Ecotourism and Sustainable Development, Second Edition: Who Owns Paradise?

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Island Press, Mar 5, 2013 - Nature - 568 pages
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Around the world, ecotourism has been hailed as a panacea: a way to fund conservation and scientific research, protect fragile ecosystems, benefit communities, promote development in poor countries, instill environmental awareness and a social conscience in the travel industry, satisfy and educate discriminating tourists, and, some claim, foster world peace. Although “green” travel is being aggressively marketed as a “win-win” solution for the Third World, the environment, the tourist, and the travel industry, the reality is far more complex, as Martha Honey reports in this extraordinarily enlightening book.

Ecotourism and Sustainable Development, originally published in 1998, was among the first books on the subject. For years it has defined the debate on ecotourism: Is it possible for developing nations to benefit economically from tourism while simultaneously helping to preserve pristine environments? This long-awaited second edition provides new answers to this vital question.

Ecotourism and Sustainable Development is the most comprehensive overview of worldwide ecotourism available today, showing how both the concept and the reality have evolved over more than twenty-five years. Here Honey revisits six nations she profiled in the first edition—the Galapagos Islands, Costa Rica, Tanzania, Zanzibar, Kenya, and South Africa—and adds a fascinating new chapter on the United States. She examines the growth of ecotourism within each country’s tourism strategy, its political system, and its changing economic policies. Her useful case studies highlight the economic and cultural impacts of expanding tourism on indigenous populations as well as on ecosystems.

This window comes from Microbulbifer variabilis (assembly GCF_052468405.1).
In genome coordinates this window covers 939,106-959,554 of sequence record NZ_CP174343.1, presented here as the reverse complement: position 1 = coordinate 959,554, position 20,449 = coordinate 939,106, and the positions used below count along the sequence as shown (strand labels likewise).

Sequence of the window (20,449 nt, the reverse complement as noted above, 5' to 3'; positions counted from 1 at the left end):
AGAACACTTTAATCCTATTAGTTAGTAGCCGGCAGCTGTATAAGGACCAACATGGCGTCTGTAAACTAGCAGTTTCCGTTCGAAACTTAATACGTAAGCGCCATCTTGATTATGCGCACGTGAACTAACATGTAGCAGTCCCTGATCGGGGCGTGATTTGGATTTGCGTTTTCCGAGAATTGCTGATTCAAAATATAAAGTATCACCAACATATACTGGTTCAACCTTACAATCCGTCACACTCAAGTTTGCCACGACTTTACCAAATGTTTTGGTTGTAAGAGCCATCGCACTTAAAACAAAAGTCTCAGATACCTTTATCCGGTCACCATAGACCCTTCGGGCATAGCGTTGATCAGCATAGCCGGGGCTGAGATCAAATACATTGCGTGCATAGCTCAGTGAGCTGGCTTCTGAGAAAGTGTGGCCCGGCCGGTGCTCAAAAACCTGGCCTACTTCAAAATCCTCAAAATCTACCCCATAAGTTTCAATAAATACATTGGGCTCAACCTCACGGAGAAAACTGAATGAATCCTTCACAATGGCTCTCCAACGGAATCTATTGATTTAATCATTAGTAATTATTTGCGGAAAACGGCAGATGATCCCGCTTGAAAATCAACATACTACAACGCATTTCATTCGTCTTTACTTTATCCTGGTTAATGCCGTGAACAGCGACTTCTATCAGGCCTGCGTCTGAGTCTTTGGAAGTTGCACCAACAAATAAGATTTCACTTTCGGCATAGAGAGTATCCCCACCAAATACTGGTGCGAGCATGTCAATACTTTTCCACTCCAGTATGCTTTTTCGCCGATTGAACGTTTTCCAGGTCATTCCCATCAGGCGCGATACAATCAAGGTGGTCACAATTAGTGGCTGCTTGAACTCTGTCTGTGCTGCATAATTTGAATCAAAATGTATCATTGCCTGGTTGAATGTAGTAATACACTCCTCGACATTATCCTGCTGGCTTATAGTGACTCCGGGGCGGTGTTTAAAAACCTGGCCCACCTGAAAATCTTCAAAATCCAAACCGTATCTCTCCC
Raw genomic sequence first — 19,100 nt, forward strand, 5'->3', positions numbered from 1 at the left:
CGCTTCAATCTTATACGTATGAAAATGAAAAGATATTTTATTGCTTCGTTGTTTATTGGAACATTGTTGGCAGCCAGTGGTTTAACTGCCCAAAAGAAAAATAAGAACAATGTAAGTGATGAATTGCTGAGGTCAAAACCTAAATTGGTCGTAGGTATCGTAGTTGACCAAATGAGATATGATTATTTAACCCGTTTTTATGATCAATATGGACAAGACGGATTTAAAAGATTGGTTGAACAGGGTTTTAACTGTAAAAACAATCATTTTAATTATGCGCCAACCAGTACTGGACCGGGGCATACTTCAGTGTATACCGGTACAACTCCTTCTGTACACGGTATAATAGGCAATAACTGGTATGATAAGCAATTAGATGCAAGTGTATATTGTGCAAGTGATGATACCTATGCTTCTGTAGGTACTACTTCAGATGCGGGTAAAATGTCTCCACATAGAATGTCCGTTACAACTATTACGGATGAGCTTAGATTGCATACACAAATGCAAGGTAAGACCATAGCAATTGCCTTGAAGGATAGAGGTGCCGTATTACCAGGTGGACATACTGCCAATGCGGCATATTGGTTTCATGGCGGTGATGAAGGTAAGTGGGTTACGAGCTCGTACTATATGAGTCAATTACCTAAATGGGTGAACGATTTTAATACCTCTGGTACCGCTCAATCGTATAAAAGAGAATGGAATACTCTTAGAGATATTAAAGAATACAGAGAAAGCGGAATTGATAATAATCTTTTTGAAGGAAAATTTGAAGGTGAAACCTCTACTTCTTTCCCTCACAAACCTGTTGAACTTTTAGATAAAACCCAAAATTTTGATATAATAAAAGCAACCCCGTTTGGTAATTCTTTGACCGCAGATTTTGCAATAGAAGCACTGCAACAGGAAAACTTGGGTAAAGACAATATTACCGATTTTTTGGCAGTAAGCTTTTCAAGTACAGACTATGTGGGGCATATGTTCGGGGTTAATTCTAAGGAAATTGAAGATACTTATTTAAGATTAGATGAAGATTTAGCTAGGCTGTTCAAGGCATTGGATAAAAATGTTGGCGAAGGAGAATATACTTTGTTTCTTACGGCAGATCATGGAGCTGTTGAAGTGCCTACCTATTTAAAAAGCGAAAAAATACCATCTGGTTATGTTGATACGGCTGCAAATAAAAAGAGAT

Honey is not a “travel writer.” She is an award-winning journalist and reporter who lived in East Africa and Central America for nearly twenty years. Since writing the first edition of this book, she has led the International Ecotourism Society and founded a new center to lead the way to responsible ecotourism. Her experience and her expertise resonate throughout this beautifully written and highly informative book.

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Ask not who own it but what to do. See below. Cheers, Carol
Overview and Ideal Direction for the Masai Heartlands Intrepid Trip and Beyond
I recently returned from the fifteen day Intrepid trip ‘Masai Heartlands’. In international context this evaluation argues the protection of endangered African species is ideally treated as the first enterprise to raise the quality of life for all the children of the world, not only sick or poor ones. This is necessary for sustainable futures which all who have heard the word say we seek. At the current rate, for trade and population related reasons discussed later below, African wild animals, whether endangered species or not, are under major competitive onslaughts for trees, land and water, even from watchers and keepers. Help all, including Intrepid, by assisting more sustainable use of land and water and also pursue trade in this context. Call for and support open tree planting partnerships and try to ensure more wood and fresh water for people besides tourists. Explore solar energy, water tanks and related energy, water and waste management solutions in Kenyan tourist parks and beyond. Many related problems and reasons are addressed later, from some different perspectives. Mine are not mainly Australian.